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How the social networking giant uses open source tools to achieve its massive app scalablilty.
Fast throughput: memchached processes the equivalent of a 30 volume setof Encyclopedia Britannica in one tenth of a second.
To improve the performance of its PHP application Facebook developed HipHop for PHP, a tool for converting PHP into optimised C++. HipHop involves a seven stage process from parsing to compilation.
Move fast, have a huge impact and be bold. Those are the three central tenets of engineering at Facebook.
Facebook connects people (nodes) with other people, but it also connects people with common interests. Such relationships make scaling more complex than a typical Web application, where many people requst the same (or similar) data.
An open development environment means much of the production software began life as a simple hack by a small group of people.
Language agnostic: In addition to PHP, Facebook develops software in C++, Java, Python and Erlang. The philosophy is not to choose a single language when building infrastructure.
Facebook developed Haystack to reduce the number of fileserving I/O operations from 10 to one.
Facebook's storage layer is a cluster of MySQL servers -- if one or two go down the army continues to fight on.
Facebook has risen from a a niche social networking service among US universities to become one of the biggest sites on the Internet, connecting millions of people from all around the world. A visualisation of live friend requests is shown here. What is less known is [[artnid:337284|Facebook was built almost entirely from open source software|new]].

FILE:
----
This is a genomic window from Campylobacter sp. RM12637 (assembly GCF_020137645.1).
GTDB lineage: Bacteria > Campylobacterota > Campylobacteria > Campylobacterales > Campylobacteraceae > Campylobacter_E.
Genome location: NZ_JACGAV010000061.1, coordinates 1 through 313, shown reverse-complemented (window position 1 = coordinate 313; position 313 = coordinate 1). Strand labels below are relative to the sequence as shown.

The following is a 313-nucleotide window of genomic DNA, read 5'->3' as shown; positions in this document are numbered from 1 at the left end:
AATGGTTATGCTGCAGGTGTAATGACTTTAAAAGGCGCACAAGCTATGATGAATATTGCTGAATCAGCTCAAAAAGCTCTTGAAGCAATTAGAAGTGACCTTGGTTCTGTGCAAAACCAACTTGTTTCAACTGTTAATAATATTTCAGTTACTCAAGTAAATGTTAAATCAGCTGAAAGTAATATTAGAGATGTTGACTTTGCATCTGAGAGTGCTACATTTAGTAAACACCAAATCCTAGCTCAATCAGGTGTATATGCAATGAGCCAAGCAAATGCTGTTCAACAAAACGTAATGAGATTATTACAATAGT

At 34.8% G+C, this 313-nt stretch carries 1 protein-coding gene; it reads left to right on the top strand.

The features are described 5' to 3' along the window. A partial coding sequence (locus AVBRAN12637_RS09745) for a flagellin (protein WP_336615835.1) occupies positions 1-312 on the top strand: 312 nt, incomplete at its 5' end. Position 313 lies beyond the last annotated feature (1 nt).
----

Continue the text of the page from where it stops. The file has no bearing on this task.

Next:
At a basic level, Facebook has a three-tier architecture with Web serving, memcached for in-memory data access and databases for persistent storage.
Scaling Facebook is all about fast access to interconnected data. To build a page, data needs to be pulled from multiple, disparate sources.
Logging a massive 25TB of data every day, the standard Linux Syslog just didn't cut it so Facebook developed a more scalable logging tool called Scribe. Scribe is now an open source project.
The data flow architecture at Facebook has the production Hive-Hadoop cluster at the centre. The commercial Oracle RAC product gets fed data from the main cluster.
Publicly available open source software enabled Facebook to grow at a rapid rate to sustain its exploding membership. Thinking of its roots, Facebook is also a good open source citizen and has started numerous open source projects of its own, which are not used by other social networking services. Facebook's open source software is available online at: [[xref:http://developers.facebook.com/opensource.php|http://developers.facebook.com/opensource.php|new]].
Facebook has contributed to the evolution of memcache technology.
Racks of servers: Facebook's Hadoop-Hive cluster is used by engineers and business staff for data analysis.
Facebook is adding photos at an astronomical rate -- 40 billion and counting. All photos are converted into four different sizes (for a total of 160 billion photos) before they are sent to Facebook's servers.